The Taliban delegation arrives at the signing of a US-Taliban agreement in Doha. Karim Jaafar/AFP
The United States and the Taliban have signed a peace agreement aimed at ending the 18-year war in Afghanistan, America's longest.
The signing could help President Donald Trump fulfil a key campaign promise to extract America from its "endless wars.” Under the agreement, the US will begin withdrawing thousands of troops in exchange for Taliban commitments to prevent Afghanistan from being a launchpad for terrorist attacks.
If the Taliban meet their commitments, all US troops would leave in 14 months.
The US invaded Afghanistan after the Sept. 11, 2001 attacks to overthrow the Taliban, who had hosted Osama Bin Laden and Al-Qaida as they planned and celebrated the assault.
"If the Taliban and the government of Afghanistan live up to these commitments, we will have a powerful path forward to end the war in Afghanistan and bring our troops home," he said on the eve of the event in Doha.
Secretary of State Mike Pompeo arrived in the Qatari capital to witness the signing of the accord, while Defence Secretary Mark Esper was in Kabul for a separate joint declaration with the Afghan government.
The agreement is expected to lead to a dialogue between the Kabul government and the Taliban that, if successful, could ultimately see the Afghan war wind down.
But the position of the Afghan government, which has been excluded from direct US-Taliban talks, remains unclear and the country is gripped by a fresh political crisis amid contested election results.
The United States and its allies will withdraw all their forces from Afghanistan within 14 months if the Taliban abide by the Doha agreement, Washington and Kabul said in a joint statement.
After an initial reduction of troops to 8,600 within 135 days of Saturday's signing, the US and its partners "will complete the withdrawal of their remaining forces from Afghanistan within 14 months... and will withdraw all their forces from remaining bases," the declaration stated.
The Doha accord was drafted over a tempestuous year of dialogue marked by the abrupt cancellation of the effort by Trump in September.
The signing comes after a week-long, partial truce that has mostly held across Afghanistan, aimed at building confidence between the warring parties and showing the Taliban can control their forces.
NATO Secretary General Jens Stoltenberg heralded the agreement as a "first step to lasting peace".
"The way to peace is long and hard. We have to be prepared for setbacks, spoilers, there is no easy way to peace but this is an important first step," the Norwegian former prime minister told reporters in Kabul.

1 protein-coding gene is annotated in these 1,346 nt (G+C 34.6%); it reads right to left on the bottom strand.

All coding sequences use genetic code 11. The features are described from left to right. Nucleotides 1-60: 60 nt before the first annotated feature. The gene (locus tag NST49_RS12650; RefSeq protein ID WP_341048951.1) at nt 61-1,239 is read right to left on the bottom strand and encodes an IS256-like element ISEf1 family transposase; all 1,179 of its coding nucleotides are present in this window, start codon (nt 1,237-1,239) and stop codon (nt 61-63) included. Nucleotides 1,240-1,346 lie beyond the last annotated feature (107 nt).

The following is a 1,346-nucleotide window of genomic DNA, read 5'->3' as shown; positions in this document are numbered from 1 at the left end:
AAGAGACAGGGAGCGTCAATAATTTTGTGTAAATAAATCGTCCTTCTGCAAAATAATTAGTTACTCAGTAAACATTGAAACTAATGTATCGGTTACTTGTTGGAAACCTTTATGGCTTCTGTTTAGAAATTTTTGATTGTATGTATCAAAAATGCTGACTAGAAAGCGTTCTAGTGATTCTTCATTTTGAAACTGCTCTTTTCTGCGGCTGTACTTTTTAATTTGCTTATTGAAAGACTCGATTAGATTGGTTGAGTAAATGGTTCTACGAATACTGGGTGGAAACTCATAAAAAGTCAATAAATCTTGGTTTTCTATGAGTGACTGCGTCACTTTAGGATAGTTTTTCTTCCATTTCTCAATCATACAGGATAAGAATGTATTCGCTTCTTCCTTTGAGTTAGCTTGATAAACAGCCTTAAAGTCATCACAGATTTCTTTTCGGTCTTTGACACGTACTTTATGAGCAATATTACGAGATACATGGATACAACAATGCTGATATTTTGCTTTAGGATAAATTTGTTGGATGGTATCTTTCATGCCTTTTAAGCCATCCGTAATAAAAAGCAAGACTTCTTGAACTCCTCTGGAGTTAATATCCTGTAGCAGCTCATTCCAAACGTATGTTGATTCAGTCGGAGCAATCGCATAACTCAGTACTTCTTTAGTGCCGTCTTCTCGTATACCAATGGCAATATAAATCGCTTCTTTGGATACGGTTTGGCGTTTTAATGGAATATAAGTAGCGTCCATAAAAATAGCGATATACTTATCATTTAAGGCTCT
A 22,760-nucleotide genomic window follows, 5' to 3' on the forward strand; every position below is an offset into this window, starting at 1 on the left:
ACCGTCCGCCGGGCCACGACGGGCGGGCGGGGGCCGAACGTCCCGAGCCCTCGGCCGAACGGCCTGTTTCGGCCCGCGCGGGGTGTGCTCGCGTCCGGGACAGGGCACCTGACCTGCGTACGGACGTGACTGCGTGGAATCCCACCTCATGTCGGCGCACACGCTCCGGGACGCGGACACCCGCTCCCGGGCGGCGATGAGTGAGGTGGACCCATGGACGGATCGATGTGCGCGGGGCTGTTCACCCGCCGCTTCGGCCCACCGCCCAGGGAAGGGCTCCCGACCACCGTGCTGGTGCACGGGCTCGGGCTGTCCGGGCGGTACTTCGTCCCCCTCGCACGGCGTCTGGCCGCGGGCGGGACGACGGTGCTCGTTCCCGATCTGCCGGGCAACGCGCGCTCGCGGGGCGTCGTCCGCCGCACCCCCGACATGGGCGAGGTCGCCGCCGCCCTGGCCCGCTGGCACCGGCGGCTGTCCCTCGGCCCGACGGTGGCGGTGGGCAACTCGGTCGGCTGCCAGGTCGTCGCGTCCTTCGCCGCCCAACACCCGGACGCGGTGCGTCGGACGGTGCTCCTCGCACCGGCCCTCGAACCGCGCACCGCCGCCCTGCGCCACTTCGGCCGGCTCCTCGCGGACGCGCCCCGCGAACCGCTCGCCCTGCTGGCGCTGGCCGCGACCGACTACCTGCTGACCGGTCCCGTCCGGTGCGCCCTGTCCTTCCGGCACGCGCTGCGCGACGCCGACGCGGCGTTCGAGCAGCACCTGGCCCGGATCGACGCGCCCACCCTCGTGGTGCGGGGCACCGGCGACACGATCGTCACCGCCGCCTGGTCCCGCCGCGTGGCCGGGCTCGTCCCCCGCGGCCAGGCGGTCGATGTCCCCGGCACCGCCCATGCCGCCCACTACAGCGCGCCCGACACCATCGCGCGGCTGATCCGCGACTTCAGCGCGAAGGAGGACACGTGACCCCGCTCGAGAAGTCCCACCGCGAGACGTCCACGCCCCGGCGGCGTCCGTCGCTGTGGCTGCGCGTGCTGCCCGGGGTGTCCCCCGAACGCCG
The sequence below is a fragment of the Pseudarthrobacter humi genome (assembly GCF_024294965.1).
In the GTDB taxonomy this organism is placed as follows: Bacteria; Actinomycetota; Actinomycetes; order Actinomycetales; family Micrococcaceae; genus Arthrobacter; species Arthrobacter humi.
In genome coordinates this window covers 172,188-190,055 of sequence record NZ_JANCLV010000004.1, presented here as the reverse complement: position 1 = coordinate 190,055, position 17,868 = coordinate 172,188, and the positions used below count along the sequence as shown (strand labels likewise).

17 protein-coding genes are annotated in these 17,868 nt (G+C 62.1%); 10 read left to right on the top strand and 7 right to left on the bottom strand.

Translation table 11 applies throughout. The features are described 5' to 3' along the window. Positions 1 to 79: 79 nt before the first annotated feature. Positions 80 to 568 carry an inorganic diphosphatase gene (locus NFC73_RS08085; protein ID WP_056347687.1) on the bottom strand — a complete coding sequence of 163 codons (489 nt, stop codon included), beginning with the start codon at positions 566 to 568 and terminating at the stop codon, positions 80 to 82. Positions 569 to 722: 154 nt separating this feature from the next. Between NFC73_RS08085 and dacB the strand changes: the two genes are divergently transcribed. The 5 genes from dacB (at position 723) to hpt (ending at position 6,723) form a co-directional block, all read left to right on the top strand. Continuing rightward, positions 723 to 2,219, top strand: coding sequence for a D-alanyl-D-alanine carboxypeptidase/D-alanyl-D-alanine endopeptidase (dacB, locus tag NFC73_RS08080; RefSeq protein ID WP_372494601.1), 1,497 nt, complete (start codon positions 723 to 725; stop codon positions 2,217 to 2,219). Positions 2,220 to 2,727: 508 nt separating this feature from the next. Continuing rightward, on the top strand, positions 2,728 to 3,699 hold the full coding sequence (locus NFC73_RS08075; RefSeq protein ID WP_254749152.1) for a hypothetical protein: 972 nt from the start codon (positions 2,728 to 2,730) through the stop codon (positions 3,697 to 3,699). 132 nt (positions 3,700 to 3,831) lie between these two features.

'Happy and celebrating'
Since the US-led invasion that ousted the Taliban after the September 11, 2001 attacks, America has spent more than $1 trillion in fighting and rebuilding in Afghanistan.
About 2,400 US soldiers have been killed, along with unknown tens of thousands of Afghan troops, Taliban fighters and Afghan civilians.
The insurgents said they had halted all hostilities on Saturday in honour of the agreement.
"Since the deal is being signed today, and our people are happy and celebrating it, we have halted all our military operations across the country," Taliban spokesman Zabihullah Mujahid told AFP.
As many as 30 nations are expected to be represented at Saturday's signing in the Qatari capital.
While Kabul will not be represented at the Doha ceremony, set for 1245 GMT, it will send a six-person taskforce to the Qatari capital to make initial contact with the Taliban political office, established in 2013.
Blood and treasure
Any insurgent pledge to guarantee Afghanistan is never again used by jihadist movements such as Al-Qaeda and the Daesh group to plot attacks abroad will be key to the deal's viability.
The Taliban's sheltering of Al-Qaeda was the main reason for the US invasion following the 9/11 attacks.
The group, which had risen to power in the 1990s in the chaos of civil war, suffered a swift defeat at the hands of the US and its allies. They retreated before re-emerging to lead a deadly insurgency against the new government in Kabul.
After the NATO combat mission ended in December 2014, the bulk of Western forces withdrew from the country, leaving it in an increasingly precarious position.
While Afghans are eager to see an end to the violence, experts say any prospective peace will depend on the outcome of talks between the Taliban and the Kabul government.
But with President Ashraf Ghani and rival Abdullah Abdullah at loggerheads over contested election results, few expect the pair to present a united front, unlike the Taliban, who would then be in a position to take the upper hand in negotiations.
Observers believe that the nearly 18-year conflict will be the major focus of talks between Khan and President Donald Trump when they meet on July 22.
The US, which invaded Afghanistan and toppled the Taliban in 2001, wants to withdraw thousands of troops but only in return for the insurgent group renouncing Al-Qaeda and curbing attacks.
President Donald Trump halted talks with the group, aimed at striking a deal for US and other foreign troops to withdraw in exchange for Taliban security guarantees, after it carried out a bomb attack in Kabul that killed 12 people, including a US soldier.
The Taliban met US peace envoy Zalmay Khalilzad in the Pakistan capital for the first time since President Donald Trump declared a seemingly imminent peace deal to end Afghanistan's 18-year war 'dead' a month ago, a Taliban official said early on Saturday.
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